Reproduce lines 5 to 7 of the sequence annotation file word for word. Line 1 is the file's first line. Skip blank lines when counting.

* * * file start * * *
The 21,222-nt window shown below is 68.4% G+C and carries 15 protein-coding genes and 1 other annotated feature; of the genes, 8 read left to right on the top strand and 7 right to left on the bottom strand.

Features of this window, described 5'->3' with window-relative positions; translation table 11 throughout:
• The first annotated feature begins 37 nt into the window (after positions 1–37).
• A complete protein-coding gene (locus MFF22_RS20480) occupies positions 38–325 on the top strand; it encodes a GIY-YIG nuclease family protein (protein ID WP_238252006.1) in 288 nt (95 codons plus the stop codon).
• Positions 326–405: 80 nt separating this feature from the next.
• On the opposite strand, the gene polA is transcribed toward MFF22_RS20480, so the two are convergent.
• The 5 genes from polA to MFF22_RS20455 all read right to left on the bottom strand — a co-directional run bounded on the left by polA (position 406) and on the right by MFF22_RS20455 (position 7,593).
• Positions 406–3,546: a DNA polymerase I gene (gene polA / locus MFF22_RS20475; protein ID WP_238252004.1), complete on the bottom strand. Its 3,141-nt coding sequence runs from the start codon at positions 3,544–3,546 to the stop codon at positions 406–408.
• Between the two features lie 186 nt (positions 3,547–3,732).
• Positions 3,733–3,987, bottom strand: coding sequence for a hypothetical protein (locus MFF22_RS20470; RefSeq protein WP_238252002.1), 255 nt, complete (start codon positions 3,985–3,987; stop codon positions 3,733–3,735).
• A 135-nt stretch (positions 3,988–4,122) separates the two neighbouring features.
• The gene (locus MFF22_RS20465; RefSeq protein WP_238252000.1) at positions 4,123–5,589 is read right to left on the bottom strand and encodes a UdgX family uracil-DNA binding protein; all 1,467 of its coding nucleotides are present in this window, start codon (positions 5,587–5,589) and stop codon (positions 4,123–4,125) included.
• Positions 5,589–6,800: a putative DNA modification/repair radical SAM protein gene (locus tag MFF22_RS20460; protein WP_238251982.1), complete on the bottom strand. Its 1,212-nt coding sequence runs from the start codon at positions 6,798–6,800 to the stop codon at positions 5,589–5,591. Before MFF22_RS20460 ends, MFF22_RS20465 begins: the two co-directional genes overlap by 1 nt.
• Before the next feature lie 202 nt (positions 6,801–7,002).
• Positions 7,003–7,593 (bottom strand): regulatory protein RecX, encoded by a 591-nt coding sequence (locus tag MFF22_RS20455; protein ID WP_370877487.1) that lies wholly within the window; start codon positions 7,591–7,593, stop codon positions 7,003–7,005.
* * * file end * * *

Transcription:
• Positions 326–405: 80 nt separating this feature from the next.
• On the opposite strand, the gene polA is transcribed toward MFF22_RS20480, so the two are convergent.
• The 5 genes from polA to MFF22_RS20455 all read right to left on the bottom strand — a co-directional run bounded on the left by polA (position 406) and on the right by MFF22_RS20455 (position 7,593).